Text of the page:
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Eur J Cancer. 2010 Sep;46(14):2605-16. doi: 10.1016/j.ejca.2010.07.040.

Lifestyle changes and reduction of colon cancer incidence in Europe: A scenario study of physical activity promotion and weight reduction.

Author information

1
Department of Public Health, Erasmus MC, University Medical Center, Rotterdam, The Netherlands.

Abstract

BACKGROUND:

Across Europe, there are over 300,000 new cases of colorectal cancer annually. Major risk factors include excess body weight (usually expressed by a high body mass index, BMI) and physical inactivity (PA). In this study we modelled the potential long-term effects on colon cancer incidence of changes in prevalence of excess body weight and physical inactivity in seven European countries across Europe with adequate data.

METHODS:

We addressed the impact of interventions aimed at preventing weight gain and increasing physical activity on colon cancer incidence using the Prevent model as refined in the FP-6 Eurocadet project. Relative risk (RR) estimates were derived from meta-analyses; sex- and country-specific prevalences of BMI and PA were determined from survey data. Models were made for Czech Republic, Denmark, France, Latvia, the Netherlands, Spain and the United Kingdom.

RESULTS:

In a hypothetical scenario in which a whole population had obtained an ideal weight distribution in the year 2009, up to 11 new cases per 100,000 person-years would be avoided by 2040. The population attributable fractions (PAF) for excess weight were much higher for males (between 13.5% and 18.2%) than for females (2.3-4.6%). In contrast, using the optimum scenario where everybody in Europe would adhere to the recommended guideline of at least 30 min of moderate PA 5d per week, the PAFs for PA in various countries were substantially greater in women (4.4-21.2%) than in men (3.2-11.6%). Sensitivity analyses were performed assuming underreporting of BMI by using self-reports (difference of 5 and 0.8 percent-points in males and females, respectively), using different risk estimates (between 5.8 and 11.5 percent-points difference for BMI for men and women, respectively, and up to 11.6 percent-points difference for PA for women).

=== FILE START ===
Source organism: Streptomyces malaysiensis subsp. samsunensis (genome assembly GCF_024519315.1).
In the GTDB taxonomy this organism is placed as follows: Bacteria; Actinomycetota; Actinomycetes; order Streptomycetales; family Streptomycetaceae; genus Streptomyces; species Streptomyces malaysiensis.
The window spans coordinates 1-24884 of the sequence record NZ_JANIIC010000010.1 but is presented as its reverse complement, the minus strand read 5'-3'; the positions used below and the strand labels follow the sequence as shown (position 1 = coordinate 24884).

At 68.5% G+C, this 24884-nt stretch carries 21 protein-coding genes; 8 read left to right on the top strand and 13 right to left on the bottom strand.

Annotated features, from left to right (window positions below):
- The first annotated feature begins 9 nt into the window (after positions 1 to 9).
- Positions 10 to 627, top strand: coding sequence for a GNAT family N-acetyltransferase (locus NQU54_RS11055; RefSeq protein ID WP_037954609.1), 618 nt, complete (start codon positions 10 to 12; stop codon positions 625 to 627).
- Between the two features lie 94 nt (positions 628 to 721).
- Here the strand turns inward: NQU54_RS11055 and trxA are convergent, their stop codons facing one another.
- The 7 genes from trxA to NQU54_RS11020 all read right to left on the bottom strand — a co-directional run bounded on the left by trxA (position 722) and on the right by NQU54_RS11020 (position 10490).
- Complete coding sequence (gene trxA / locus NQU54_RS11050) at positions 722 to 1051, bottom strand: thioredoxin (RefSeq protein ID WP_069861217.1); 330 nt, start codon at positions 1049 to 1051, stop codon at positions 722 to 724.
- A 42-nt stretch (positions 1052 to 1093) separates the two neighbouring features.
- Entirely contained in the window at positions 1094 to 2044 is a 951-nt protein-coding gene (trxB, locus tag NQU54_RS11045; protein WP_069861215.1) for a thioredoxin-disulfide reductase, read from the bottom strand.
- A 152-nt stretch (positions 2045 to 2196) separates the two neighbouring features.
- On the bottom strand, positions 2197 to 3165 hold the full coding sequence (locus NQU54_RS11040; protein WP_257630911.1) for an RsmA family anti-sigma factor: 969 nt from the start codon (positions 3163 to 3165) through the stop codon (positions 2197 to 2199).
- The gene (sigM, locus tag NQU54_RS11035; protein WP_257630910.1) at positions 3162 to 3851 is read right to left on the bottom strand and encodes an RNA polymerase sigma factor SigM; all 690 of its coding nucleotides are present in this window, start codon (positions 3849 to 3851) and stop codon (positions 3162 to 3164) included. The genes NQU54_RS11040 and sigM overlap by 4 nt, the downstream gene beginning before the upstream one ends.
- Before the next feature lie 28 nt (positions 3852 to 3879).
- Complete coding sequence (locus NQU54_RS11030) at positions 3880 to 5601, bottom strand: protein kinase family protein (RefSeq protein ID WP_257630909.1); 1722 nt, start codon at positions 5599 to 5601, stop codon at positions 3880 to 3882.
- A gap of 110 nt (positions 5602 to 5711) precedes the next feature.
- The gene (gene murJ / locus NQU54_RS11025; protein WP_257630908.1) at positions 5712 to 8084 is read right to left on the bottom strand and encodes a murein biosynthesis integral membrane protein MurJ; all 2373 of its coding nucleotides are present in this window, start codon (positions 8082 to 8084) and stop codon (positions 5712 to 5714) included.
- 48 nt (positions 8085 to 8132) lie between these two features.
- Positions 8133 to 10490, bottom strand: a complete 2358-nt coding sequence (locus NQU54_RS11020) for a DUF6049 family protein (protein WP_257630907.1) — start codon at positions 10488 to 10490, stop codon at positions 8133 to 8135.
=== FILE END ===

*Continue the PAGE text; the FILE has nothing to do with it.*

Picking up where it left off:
INTERPRETATION:

Changes in lifestyle can indeed result in large health benefits, including for colon cancer. Two interesting patterns emerged: for colon cancer, achieving optimum BMI levels in the population appears to offer the greatest health benefits in population attributable fractions in males, while increased physical activity might offer the greatest fraction of avoidable cancers in females. These observations suggest a sex-specific strategy to colon cancer prevention.

PMID:
20843489
DOI:
10.1016/j.ejca.2010.07.040
[Indexed for MEDLINE]

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